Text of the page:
Will the Circle Be Unbroken?

Some thoughts on the apparently cyclical nature of human endeavor.  A hundred years ago some of our really brave grandmothers stood and fought for their rights.  Their efforts were not appreciated by the powerful men who controlled the economy and the nation.

Iron Jawed Angels if you are interested.

These women were successful and the right to vote was extended to women.  Breath-taking in it’s success, this movement did not dislodge or change the power structure of the US significantly.  The first two decades of the last century was an era of robber barons and wild speculation.  Anarchists, wobblies and other ne’er-do-wells were less successful with their campaigns against the ruling class.

The era of rampant speculation, deregulated economies (glass-steagall anyone?)  ended with the crash of Wall Street in 1929 and a long period of economic stagnation followed.  Sound familiar? Maybe it should sound familiar.

The country started to come out of the Great Depression with the Keynsian government policy embraced by FDR, but the push-back of the moneyed interests against the deficit spending slowed the recovery.  Luckily (!?) Germany came out of its economic depression post-Versailles World War I treaty and provided an opportunity to really ramp up the world economy by roaring through neighboring countries and launching World War II.

Those with an interest in history will remember the era of American superpower dominance in the 50s and 60s.  An era when steeply progressive tax rates and a regulated economy model produced prosperity, Medicare, LBJ’s War on Poverty and more.  The country was so far left back in those days that it was a Republican – Richard Nixon – who established the Environmental Protection Agency, signed the Clean Air Act.  Of course he did that good work a little later and in the shadow of carpet bombing countries who posed no danger to the US, but by that time a permanent war economy had established itself and needed Korea, Vietnam, Russia, China, and an endless chain of scary others that have included such lackluster characters as Manuel Noriega, Sandinista Daniel Ortega, Arbenz and whoever the threat was when we invaded Grenada in 1983. A lovely little war, that one.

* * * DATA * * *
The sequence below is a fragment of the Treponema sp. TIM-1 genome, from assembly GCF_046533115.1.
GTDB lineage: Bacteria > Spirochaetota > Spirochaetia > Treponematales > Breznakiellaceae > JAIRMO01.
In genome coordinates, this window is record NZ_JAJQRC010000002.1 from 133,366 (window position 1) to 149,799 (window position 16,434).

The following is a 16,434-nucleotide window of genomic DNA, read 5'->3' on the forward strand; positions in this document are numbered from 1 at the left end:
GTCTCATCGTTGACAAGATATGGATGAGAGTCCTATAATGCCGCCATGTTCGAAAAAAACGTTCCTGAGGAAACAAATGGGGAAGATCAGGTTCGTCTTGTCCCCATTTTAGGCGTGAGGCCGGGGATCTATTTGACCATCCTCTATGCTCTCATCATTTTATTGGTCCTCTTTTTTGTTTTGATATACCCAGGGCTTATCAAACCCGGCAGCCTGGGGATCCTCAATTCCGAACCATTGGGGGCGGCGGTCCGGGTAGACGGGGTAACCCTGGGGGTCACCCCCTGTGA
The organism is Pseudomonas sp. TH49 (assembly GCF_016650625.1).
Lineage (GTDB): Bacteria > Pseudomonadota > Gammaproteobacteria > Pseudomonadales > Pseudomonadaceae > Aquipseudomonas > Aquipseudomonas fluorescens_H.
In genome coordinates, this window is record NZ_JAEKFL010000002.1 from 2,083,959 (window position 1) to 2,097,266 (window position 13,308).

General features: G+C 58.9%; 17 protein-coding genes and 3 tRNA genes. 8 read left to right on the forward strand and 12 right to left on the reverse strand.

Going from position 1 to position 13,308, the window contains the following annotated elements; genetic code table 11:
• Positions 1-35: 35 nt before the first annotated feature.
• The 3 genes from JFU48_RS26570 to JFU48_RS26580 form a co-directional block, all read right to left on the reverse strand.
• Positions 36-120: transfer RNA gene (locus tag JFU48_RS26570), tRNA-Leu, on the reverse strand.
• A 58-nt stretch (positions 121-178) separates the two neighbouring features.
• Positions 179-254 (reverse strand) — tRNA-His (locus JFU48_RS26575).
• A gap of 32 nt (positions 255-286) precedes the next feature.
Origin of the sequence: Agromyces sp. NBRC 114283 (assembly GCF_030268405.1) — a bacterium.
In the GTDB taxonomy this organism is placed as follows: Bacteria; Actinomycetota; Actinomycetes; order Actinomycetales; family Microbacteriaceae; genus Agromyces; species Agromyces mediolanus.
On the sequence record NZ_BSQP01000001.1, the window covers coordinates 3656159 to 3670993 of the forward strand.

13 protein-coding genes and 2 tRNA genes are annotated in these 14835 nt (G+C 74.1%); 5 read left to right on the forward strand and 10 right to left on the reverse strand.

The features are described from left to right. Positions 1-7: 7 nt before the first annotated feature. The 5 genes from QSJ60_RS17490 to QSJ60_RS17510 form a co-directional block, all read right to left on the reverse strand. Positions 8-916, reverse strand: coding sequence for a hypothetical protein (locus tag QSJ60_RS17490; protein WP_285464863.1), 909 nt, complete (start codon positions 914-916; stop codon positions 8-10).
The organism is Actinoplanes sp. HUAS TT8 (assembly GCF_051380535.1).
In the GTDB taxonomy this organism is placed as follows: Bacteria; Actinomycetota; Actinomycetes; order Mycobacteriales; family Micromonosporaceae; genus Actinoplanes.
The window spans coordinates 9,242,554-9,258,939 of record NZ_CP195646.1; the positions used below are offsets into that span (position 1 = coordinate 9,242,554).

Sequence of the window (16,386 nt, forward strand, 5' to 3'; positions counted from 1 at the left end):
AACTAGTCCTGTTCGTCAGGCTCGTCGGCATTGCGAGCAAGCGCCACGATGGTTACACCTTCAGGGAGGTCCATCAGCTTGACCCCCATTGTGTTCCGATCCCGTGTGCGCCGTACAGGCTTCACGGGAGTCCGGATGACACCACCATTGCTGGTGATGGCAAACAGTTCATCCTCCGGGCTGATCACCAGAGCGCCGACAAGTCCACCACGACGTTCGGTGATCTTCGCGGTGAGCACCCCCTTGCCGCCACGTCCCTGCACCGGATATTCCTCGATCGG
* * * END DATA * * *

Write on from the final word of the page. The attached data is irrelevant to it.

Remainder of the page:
We might have thought harder about how we were blowing through trust funds for Social Security and cooking the books to support war and the permanent war economy, but Ronald Reagan brought a new morning to the country with a plan to unleash the US economy by flattening tax rates and regulatory agencies.  Reagan certainly had an amiable persona, he eclipsed earlier american icons like FDR, Walter Cronkite and others who inspired trust and led us to a return of the era of robber barons.

We have burned through all of the speculative economic power that could be managed by flattening blue collar wages, by exporting industry to countries with cheaper labor and non-existent or unenforced environmental rules, by revolutionizing the Ozzie and Harriet model american family by forcing families to have Harriet find a job outside the home paying 59 cents of the dollar for that job done by a human with a pair of testicles.

The speculative economy has run its course.  We have blown through the illusion of wealth of the dot com economy, we have eroded the infrastructure of the country to pay for war and at the end of the day, it turns out that there are some limits to what can be gained by stimulating the economy with a tax cut approach.  That approach worked to a certain extent when JFK proposed it against the backdrop of a really steeply progressive tax rate, but now that we have flattened the tax rates so dramatically, it just produced deficits, cuts in services, and a return to the feudal model of America.

Some say, “We have to fix Social Security!”  I say, Hey, fix the wars in Iraq, Afghanistan, Yemen, Pakistan, then get back to me.

I hear we have we have to fix Medicare!  It is going to blow up the entire federal budget.   Give me a break.  You want to fix Medicare?  Start with a single payer system that rewards health care systems that produce healthy outcomes for human beings instead of treating illness as a profit opportunity.

We have entered an era of frank and open class war. Which side are you on?

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